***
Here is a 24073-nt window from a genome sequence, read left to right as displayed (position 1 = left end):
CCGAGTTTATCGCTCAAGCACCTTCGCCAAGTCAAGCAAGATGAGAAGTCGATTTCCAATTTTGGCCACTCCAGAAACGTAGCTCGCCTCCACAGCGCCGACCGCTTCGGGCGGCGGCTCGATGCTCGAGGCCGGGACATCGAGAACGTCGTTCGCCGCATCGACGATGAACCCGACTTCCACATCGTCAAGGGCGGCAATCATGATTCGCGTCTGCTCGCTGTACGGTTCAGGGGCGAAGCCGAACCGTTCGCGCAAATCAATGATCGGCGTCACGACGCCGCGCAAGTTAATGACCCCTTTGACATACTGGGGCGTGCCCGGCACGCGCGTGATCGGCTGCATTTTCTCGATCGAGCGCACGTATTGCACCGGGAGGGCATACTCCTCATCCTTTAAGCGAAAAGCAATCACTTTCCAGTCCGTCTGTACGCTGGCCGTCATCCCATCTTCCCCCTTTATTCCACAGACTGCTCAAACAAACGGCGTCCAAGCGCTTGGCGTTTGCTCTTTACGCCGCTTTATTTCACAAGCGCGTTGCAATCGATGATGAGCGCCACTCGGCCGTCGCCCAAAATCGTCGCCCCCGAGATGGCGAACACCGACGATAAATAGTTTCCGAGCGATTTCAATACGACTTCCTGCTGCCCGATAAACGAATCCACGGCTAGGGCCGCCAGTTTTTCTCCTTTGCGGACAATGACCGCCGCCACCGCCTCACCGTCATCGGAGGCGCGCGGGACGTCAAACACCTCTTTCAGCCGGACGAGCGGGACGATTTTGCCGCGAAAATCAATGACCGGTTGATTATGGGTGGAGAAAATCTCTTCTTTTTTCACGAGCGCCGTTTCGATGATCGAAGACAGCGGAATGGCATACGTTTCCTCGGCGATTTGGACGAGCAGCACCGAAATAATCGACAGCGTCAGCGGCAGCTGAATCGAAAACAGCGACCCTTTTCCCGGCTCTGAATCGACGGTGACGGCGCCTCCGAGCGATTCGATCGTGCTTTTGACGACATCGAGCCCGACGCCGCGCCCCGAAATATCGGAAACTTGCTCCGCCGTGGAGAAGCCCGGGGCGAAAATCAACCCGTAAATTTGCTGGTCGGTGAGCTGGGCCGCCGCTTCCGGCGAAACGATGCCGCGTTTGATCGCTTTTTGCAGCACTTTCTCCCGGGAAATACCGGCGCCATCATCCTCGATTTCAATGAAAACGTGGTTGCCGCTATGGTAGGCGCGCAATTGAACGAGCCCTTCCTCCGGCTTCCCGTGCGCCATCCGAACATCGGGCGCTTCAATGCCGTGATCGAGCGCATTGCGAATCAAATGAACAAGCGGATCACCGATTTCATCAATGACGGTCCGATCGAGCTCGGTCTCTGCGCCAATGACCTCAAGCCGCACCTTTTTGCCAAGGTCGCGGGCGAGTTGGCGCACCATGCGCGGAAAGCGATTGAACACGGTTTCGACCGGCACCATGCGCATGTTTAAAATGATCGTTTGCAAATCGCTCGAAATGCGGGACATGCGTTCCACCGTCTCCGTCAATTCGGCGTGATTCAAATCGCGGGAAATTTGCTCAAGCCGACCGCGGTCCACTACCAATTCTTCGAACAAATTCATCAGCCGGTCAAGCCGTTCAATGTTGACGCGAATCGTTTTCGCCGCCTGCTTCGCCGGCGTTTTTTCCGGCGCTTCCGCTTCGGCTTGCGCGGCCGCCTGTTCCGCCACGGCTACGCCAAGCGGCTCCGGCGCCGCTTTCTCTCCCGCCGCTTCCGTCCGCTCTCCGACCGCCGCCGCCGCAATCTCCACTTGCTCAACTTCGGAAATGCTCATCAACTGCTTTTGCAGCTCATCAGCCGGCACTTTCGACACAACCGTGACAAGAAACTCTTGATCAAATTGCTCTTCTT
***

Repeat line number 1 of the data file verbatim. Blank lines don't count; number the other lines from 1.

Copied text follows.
Here is a 24073-nt window from a genome sequence, read left to right as displayed (position 1 = left end):